There are many different ways of performing male sterilization as a permanent way of birth control, including open and closed vasectomy procedures and a no-scalpel vasectomy. Procedures may involve burning the ends of the vas and tying of these tubes and the removal of a portion of the vas, with the ultimate aim of preventing sperm entering the ejaculate. These are all established methods of vasectomy. However, these methods do not alter the technique or the success rates that Nikesh Thiruchelvam achieves.
How does Nikesh Thiruchelvam perform the vasectomy reversal?
As the operation takes 3 hours, you will have a general anaesthetic. It is important that you do not eat or drink for 6 hours before surgery. Mr Thiruchelvam uses this microsurgical operating microscope. The testis is brought out of the scrotum via an incision and the damaged ends of the vas are cut back to where the tissue has a good blood supply.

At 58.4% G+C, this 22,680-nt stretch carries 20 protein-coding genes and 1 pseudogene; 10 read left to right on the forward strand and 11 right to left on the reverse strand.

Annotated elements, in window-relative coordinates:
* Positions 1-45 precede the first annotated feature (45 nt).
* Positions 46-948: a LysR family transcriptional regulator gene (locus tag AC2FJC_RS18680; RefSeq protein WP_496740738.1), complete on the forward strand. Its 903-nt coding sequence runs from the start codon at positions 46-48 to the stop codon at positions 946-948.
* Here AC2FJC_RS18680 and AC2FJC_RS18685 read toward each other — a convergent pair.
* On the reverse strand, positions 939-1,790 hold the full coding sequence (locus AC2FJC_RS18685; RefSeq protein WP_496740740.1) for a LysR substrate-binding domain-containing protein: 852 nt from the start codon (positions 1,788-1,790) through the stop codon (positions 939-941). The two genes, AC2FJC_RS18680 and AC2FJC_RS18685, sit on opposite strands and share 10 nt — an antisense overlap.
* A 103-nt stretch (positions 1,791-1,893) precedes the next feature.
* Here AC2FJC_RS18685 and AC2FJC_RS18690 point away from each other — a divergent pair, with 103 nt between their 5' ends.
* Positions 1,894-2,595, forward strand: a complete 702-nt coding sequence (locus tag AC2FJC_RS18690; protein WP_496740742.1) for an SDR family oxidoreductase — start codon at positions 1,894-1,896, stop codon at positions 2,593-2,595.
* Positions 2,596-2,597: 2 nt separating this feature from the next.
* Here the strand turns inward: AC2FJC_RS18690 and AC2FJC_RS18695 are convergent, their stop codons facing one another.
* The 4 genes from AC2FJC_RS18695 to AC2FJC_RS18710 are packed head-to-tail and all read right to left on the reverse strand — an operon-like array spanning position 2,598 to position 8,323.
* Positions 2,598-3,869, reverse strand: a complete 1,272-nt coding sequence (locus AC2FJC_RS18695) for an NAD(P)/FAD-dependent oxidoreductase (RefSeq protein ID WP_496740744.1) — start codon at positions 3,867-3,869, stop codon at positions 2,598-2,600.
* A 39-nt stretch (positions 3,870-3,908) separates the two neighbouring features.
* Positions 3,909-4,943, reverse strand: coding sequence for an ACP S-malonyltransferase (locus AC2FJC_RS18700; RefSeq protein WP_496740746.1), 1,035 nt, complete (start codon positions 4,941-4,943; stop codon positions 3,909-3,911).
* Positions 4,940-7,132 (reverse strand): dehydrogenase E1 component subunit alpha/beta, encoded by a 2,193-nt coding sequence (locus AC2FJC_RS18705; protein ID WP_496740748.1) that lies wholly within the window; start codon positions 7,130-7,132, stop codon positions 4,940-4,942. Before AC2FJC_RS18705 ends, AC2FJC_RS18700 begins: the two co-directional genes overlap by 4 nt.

The vasal ends are sometimes cannulated or probed with an incredibly fine probe to ensure that the lumen or channel is patent. The vas ends are then sutured together using incredibly fine sutures or stitches (around one quarter of the thickness of a human hair) which are permanent or non-absorbable. Using these type of stitches, which are incredibly fine, Nikesh Thiruchelvam is able to reconnect the small vasal tubes.
Using typical reconstructive techniques that he employs regular throughout the urinary tract as a reconstructive urologist, Mr Thiruchelvam ensures that these new joins heal without tension and with a good blood supply. Unlike some surgeons, both sides are operated on with two separate scrotal incisions. Mr Thiruchelvam undertakes all parts of the surgery himself.